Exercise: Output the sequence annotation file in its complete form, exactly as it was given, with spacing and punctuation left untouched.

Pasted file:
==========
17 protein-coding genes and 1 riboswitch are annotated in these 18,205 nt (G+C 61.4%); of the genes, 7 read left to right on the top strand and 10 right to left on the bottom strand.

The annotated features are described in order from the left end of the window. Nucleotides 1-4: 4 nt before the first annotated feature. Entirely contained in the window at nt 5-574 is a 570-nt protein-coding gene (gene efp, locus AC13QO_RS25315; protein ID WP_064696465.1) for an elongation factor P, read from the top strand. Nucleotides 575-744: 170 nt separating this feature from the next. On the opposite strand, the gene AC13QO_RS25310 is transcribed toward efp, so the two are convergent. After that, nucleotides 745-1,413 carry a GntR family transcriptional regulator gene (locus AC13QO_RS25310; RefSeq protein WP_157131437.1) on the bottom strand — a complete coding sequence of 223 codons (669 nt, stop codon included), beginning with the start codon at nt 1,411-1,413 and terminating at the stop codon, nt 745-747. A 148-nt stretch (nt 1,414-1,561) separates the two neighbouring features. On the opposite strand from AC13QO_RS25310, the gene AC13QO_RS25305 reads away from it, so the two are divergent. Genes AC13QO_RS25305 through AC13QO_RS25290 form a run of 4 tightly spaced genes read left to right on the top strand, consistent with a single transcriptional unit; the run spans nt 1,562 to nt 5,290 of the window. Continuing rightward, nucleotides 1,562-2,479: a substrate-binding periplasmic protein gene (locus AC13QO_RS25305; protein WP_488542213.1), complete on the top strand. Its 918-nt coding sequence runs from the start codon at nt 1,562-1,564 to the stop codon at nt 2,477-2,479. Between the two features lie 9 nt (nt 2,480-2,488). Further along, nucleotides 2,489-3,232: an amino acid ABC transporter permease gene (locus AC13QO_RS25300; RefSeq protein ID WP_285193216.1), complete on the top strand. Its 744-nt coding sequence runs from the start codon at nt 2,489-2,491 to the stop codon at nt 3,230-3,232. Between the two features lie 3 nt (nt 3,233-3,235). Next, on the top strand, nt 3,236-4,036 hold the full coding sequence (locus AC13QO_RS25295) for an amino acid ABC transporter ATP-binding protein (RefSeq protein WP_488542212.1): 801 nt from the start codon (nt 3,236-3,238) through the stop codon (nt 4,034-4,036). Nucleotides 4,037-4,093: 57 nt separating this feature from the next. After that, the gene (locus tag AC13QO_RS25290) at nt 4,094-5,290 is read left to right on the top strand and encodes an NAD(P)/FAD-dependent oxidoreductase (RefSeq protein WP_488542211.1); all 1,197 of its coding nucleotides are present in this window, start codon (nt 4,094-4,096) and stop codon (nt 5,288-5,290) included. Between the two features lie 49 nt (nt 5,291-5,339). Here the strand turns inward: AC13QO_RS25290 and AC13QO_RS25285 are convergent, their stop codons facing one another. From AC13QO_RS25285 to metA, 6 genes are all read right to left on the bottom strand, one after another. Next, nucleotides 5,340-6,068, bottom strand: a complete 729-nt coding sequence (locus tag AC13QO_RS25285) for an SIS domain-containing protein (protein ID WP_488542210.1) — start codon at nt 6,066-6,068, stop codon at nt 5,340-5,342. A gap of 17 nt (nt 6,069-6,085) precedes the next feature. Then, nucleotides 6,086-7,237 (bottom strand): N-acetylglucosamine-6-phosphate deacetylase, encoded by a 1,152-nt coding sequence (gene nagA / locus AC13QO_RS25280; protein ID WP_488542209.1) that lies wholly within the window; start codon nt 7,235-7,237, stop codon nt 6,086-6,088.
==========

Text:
17 protein-coding genes and 1 riboswitch are annotated in these 18,205 nt (G+C 61.4%); of the genes, 7 read left to right on the top strand and 10 right to left on the bottom strand.

The annotated features are described in order from the left end of the window. Nucleotides 1-4: 4 nt before the first annotated feature. Entirely contained in the window at nt 5-574 is a 570-nt protein-coding gene (gene efp, locus AC13QO_RS25315; protein ID WP_064696465.1) for an elongation factor P, read from the top strand. Nucleotides 575-744: 170 nt separating this feature from the next. On the opposite strand, the gene AC13QO_RS25310 is transcribed toward efp, so the two are convergent. After that, nucleotides 745-1,413 carry a GntR family transcriptional regulator gene (locus AC13QO_RS25310; RefSeq protein WP_157131437.1) on the bottom strand — a complete coding sequence of 223 codons (669 nt, stop codon included), beginning with the start codon at nt 1,411-1,413 and terminating at the stop codon, nt 745-747. A 148-nt stretch (nt 1,414-1,561) separates the two neighbouring features. On the opposite strand from AC13QO_RS25310, the gene AC13QO_RS25305 reads away from it, so the two are divergent. Genes AC13QO_RS25305 through AC13QO_RS25290 form a run of 4 tightly spaced genes read left to right on the top strand, consistent with a single transcriptional unit; the run spans nt 1,562 to nt 5,290 of the window. Continuing rightward, nucleotides 1,562-2,479: a substrate-binding periplasmic protein gene (locus AC13QO_RS25305; protein WP_488542213.1), complete on the top strand. Its 918-nt coding sequence runs from the start codon at nt 1,562-1,564 to the stop codon at nt 2,477-2,479. Between the two features lie 9 nt (nt 2,480-2,488). Further along, nucleotides 2,489-3,232: an amino acid ABC transporter permease gene (locus AC13QO_RS25300; RefSeq protein ID WP_285193216.1), complete on the top strand. Its 744-nt coding sequence runs from the start codon at nt 2,489-2,491 to the stop codon at nt 3,230-3,232. Between the two features lie 3 nt (nt 3,233-3,235). Next, on the top strand, nt 3,236-4,036 hold the full coding sequence (locus AC13QO_RS25295) for an amino acid ABC transporter ATP-binding protein (RefSeq protein WP_488542212.1): 801 nt from the start codon (nt 3,236-3,238) through the stop codon (nt 4,034-4,036). Nucleotides 4,037-4,093: 57 nt separating this feature from the next. After that, the gene (locus tag AC13QO_RS25290) at nt 4,094-5,290 is read left to right on the top strand and encodes an NAD(P)/FAD-dependent oxidoreductase (RefSeq protein WP_488542211.1); all 1,197 of its coding nucleotides are present in this window, start codon (nt 4,094-4,096) and stop codon (nt 5,288-5,290) included. Between the two features lie 49 nt (nt 5,291-5,339). Here the strand turns inward: AC13QO_RS25290 and AC13QO_RS25285 are convergent, their stop codons facing one another. From AC13QO_RS25285 to metA, 6 genes are all read right to left on the bottom strand, one after another. Next, nucleotides 5,340-6,068, bottom strand: a complete 729-nt coding sequence (locus tag AC13QO_RS25285) for an SIS domain-containing protein (protein ID WP_488542210.1) — start codon at nt 6,066-6,068, stop codon at nt 5,340-5,342. A gap of 17 nt (nt 6,069-6,085) precedes the next feature. Then, nucleotides 6,086-7,237 (bottom strand): N-acetylglucosamine-6-phosphate deacetylase, encoded by a 1,152-nt coding sequence (gene nagA / locus AC13QO_RS25280; protein ID WP_488542209.1) that lies wholly within the window; start codon nt 7,235-7,237, stop codon nt 6,086-6,088.